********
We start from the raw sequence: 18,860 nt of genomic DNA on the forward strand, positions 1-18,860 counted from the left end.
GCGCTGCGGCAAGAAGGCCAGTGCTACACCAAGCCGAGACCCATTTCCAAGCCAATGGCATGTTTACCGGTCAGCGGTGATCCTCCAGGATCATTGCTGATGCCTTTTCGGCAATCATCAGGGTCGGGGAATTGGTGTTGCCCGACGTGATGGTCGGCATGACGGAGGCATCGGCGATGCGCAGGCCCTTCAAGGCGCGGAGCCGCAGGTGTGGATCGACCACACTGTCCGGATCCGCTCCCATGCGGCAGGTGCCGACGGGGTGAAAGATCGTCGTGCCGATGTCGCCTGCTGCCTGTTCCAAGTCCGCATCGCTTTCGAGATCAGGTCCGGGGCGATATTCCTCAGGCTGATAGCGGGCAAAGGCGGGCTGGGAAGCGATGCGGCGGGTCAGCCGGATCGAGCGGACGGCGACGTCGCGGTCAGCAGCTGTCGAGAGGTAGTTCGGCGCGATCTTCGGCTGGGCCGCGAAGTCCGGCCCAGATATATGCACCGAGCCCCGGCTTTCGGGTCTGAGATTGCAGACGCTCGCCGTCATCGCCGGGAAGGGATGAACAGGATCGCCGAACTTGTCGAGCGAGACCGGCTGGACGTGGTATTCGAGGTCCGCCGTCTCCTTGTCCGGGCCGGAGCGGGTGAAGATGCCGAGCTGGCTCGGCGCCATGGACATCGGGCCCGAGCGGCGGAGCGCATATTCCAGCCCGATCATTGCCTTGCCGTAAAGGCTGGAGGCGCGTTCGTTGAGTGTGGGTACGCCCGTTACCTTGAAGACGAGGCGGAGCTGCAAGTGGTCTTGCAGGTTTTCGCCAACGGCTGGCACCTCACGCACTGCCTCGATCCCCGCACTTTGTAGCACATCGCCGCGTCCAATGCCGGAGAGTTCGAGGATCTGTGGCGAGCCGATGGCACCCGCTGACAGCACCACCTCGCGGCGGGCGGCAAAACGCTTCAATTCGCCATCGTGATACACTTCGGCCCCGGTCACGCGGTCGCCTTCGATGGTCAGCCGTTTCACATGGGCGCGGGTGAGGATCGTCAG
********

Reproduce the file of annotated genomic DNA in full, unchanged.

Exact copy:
We start from the raw sequence: 18,860 nt of genomic DNA on the forward strand, positions 1-18,860 counted from the left end.
GCGCTGCGGCAAGAAGGCCAGTGCTACACCAAGCCGAGACCCATTTCCAAGCCAATGGCATGTTTACCGGTCAGCGGTGATCCTCCAGGATCATTGCTGATGCCTTTTCGGCAATCATCAGGGTCGGGGAATTGGTGTTGCCCGACGTGATGGTCGGCATGACGGAGGCATCGGCGATGCGCAGGCCCTTCAAGGCGCGGAGCCGCAGGTGTGGATCGACCACACTGTCCGGATCCGCTCCCATGCGGCAGGTGCCGACGGGGTGAAAGATCGTCGTGCCGATGTCGCCTGCTGCCTGTTCCAAGTCCGCATCGCTTTCGAGATCAGGTCCGGGGCGATATTCCTCAGGCTGATAGCGGGCAAAGGCGGGCTGGGAAGCGATGCGGCGGGTCAGCCGGATCGAGCGGACGGCGACGTCGCGGTCAGCAGCTGTCGAGAGGTAGTTCGGCGCGATCTTCGGCTGGGCCGCGAAGTCCGGCCCAGATATATGCACCGAGCCCCGGCTTTCGGGTCTGAGATTGCAGACGCTCGCCGTCATCGCCGGGAAGGGATGAACAGGATCGCCGAACTTGTCGAGCGAGACCGGCTGGACGTGGTATTCGAGGTCCGCCGTCTCCTTGTCCGGGCCGGAGCGGGTGAAGATGCCGAGCTGGCTCGGCGCCATGGACATCGGGCCCGAGCGGCGGAGCGCATATTCCAGCCCGATCATTGCCTTGCCGTAAAGGCTGGAGGCGCGTTCGTTGAGTGTGGGTACGCCCGTTACCTTGAAGACGAGGCGGAGCTGCAAGTGGTCTTGCAGGTTTTCGCCAACGGCTGGCACCTCACGCACTGCCTCGATCCCCGCACTTTGTAGCACATCGCCGCGTCCAATGCCGGAGAGTTCGAGGATCTGTGGCGAGCCGATGGCACCCGCTGACAGCACCACCTCGCGGCGGGCGGCAAAACGCTTCAATTCGCCATCGTGATACACTTCGGCCCCGGTCACGCGGTCGCCTTCGATGGTCAGCCGTTTCACATGGGCGCGGGTGAGGATCGTCAG